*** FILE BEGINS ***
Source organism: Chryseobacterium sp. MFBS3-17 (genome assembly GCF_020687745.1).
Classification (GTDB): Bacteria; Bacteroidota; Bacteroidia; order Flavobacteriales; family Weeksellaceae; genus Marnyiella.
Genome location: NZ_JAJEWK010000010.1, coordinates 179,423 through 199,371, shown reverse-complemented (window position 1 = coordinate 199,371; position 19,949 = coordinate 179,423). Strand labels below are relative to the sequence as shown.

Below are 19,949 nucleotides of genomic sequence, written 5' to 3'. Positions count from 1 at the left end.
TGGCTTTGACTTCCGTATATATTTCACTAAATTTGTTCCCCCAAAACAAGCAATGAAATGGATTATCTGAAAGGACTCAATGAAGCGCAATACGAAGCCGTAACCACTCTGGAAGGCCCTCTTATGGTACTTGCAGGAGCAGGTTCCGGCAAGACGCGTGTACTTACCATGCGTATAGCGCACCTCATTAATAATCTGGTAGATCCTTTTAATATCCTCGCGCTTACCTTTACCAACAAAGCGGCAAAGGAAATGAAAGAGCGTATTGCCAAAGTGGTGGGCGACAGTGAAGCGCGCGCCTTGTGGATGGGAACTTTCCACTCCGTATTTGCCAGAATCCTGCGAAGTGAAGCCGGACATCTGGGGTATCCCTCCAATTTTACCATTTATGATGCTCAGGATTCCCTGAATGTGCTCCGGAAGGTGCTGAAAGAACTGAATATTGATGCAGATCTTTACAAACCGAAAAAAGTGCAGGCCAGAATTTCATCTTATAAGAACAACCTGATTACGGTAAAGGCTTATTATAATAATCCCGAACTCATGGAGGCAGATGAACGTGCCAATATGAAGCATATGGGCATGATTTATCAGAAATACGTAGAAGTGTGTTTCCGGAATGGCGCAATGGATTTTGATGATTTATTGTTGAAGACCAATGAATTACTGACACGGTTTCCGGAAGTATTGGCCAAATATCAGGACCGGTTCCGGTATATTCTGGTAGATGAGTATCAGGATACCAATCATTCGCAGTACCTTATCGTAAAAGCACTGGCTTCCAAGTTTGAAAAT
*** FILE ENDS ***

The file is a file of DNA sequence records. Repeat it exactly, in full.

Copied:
Source organism: Chryseobacterium sp. MFBS3-17 (genome assembly GCF_020687745.1).
Classification (GTDB): Bacteria; Bacteroidota; Bacteroidia; order Flavobacteriales; family Weeksellaceae; genus Marnyiella.
Genome location: NZ_JAJEWK010000010.1, coordinates 179,423 through 199,371, shown reverse-complemented (window position 1 = coordinate 199,371; position 19,949 = coordinate 179,423). Strand labels below are relative to the sequence as shown.

Below are 19,949 nucleotides of genomic sequence, written 5' to 3'. Positions count from 1 at the left end.
TGGCTTTGACTTCCGTATATATTTCACTAAATTTGTTCCCCCAAAACAAGCAATGAAATGGATTATCTGAAAGGACTCAATGAAGCGCAATACGAAGCCGTAACCACTCTGGAAGGCCCTCTTATGGTACTTGCAGGAGCAGGTTCCGGCAAGACGCGTGTACTTACCATGCGTATAGCGCACCTCATTAATAATCTGGTAGATCCTTTTAATATCCTCGCGCTTACCTTTACCAACAAAGCGGCAAAGGAAATGAAAGAGCGTATTGCCAAAGTGGTGGGCGACAGTGAAGCGCGCGCCTTGTGGATGGGAACTTTCCACTCCGTATTTGCCAGAATCCTGCGAAGTGAAGCCGGACATCTGGGGTATCCCTCCAATTTTACCATTTATGATGCTCAGGATTCCCTGAATGTGCTCCGGAAGGTGCTGAAAGAACTGAATATTGATGCAGATCTTTACAAACCGAAAAAAGTGCAGGCCAGAATTTCATCTTATAAGAACAACCTGATTACGGTAAAGGCTTATTATAATAATCCCGAACTCATGGAGGCAGATGAACGTGCCAATATGAAGCATATGGGCATGATTTATCAGAAATACGTAGAAGTGTGTTTCCGGAATGGCGCAATGGATTTTGATGATTTATTGTTGAAGACCAATGAATTACTGACACGGTTTCCGGAAGTATTGGCCAAATATCAGGACCGGTTCCGGTATATTCTGGTAGATGAGTATCAGGATACCAATCATTCGCAGTACCTTATCGTAAAAGCACTGGCTTCCAAGTTTGAAAAT